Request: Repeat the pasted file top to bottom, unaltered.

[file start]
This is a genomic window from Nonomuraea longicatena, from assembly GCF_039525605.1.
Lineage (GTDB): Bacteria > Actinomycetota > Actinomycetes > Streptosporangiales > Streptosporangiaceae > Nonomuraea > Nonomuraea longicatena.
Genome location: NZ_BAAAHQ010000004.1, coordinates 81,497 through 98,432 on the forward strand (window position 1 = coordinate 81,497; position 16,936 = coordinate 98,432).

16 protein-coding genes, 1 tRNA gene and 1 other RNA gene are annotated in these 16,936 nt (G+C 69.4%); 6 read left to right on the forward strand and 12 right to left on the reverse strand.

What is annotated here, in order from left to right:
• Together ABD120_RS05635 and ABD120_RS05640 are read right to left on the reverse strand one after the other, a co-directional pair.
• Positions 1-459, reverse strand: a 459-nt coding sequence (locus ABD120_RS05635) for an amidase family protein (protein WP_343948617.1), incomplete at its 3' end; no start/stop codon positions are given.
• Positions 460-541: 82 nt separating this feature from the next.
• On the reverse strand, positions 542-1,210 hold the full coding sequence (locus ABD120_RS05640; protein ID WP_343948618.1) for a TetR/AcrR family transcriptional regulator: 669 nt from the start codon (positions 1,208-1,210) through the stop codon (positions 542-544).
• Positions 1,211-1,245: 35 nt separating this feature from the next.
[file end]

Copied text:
This is a genomic window from Nonomuraea longicatena, from assembly GCF_039525605.1.
Lineage (GTDB): Bacteria > Actinomycetota > Actinomycetes > Streptosporangiales > Streptosporangiaceae > Nonomuraea > Nonomuraea longicatena.
Genome location: NZ_BAAAHQ010000004.1, coordinates 81,497 through 98,432 on the forward strand (window position 1 = coordinate 81,497; position 16,936 = coordinate 98,432).

16 protein-coding genes, 1 tRNA gene and 1 other RNA gene are annotated in these 16,936 nt (G+C 69.4%); 6 read left to right on the forward strand and 12 right to left on the reverse strand.

What is annotated here, in order from left to right:
• Together ABD120_RS05635 and ABD120_RS05640 are read right to left on the reverse strand one after the other, a co-directional pair.
• Positions 1-459, reverse strand: a 459-nt coding sequence (locus ABD120_RS05635) for an amidase family protein (protein WP_343948617.1), incomplete at its 3' end; no start/stop codon positions are given.
• Positions 460-541: 82 nt separating this feature from the next.
• On the reverse strand, positions 542-1,210 hold the full coding sequence (locus ABD120_RS05640; protein ID WP_343948618.1) for a TetR/AcrR family transcriptional regulator: 669 nt from the start codon (positions 1,208-1,210) through the stop codon (positions 542-544).
• Positions 1,211-1,245: 35 nt separating this feature from the next.